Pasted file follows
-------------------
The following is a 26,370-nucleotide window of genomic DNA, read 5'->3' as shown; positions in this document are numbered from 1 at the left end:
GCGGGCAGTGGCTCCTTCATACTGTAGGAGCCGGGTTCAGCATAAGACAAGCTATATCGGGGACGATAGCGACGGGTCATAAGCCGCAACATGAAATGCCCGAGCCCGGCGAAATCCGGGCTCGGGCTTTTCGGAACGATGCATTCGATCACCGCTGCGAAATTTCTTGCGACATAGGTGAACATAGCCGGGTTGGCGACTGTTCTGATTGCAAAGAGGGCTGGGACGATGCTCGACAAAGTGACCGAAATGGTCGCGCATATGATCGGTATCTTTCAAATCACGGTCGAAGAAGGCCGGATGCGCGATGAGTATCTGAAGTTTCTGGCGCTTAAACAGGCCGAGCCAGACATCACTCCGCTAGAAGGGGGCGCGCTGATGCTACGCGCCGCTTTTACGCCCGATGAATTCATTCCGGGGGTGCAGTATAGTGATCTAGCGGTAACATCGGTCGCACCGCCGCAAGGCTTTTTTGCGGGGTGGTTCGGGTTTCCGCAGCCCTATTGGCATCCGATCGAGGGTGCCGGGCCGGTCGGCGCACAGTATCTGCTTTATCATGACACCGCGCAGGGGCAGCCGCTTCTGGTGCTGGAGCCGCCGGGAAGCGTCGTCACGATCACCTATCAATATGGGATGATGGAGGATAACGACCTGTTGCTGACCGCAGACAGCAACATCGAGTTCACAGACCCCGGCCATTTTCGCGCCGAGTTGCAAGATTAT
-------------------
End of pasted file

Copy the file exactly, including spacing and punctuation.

The following is a 26,370-nucleotide window of genomic DNA, read 5'->3' as shown; positions in this document are numbered from 1 at the left end:
GCGGGCAGTGGCTCCTTCATACTGTAGGAGCCGGGTTCAGCATAAGACAAGCTATATCGGGGACGATAGCGACGGGTCATAAGCCGCAACATGAAATGCCCGAGCCCGGCGAAATCCGGGCTCGGGCTTTTCGGAACGATGCATTCGATCACCGCTGCGAAATTTCTTGCGACATAGGTGAACATAGCCGGGTTGGCGACTGTTCTGATTGCAAAGAGGGCTGGGACGATGCTCGACAAAGTGACCGAAATGGTCGCGCATATGATCGGTATCTTTCAAATCACGGTCGAAGAAGGCCGGATGCGCGATGAGTATCTGAAGTTTCTGGCGCTTAAACAGGCCGAGCCAGACATCACTCCGCTAGAAGGGGGCGCGCTGATGCTACGCGCCGCTTTTACGCCCGATGAATTCATTCCGGGGGTGCAGTATAGTGATCTAGCGGTAACATCGGTCGCACCGCCGCAAGGCTTTTTTGCGGGGTGGTTCGGGTTTCCGCAGCCCTATTGGCATCCGATCGAGGGTGCCGGGCCGGTCGGCGCACAGTATCTGCTTTATCATGACACCGCGCAGGGGCAGCCGCTTCTGGTGCTGGAGCCGCCGGGAAGCGTCGTCACGATCACCTATCAATATGGGATGATGGAGGATAACGACCTGTTGCTGACCGCAGACAGCAACATCGAGTTCACAGACCCCGGCCATTTTCGCGCCGAGTTGCAAGATTAT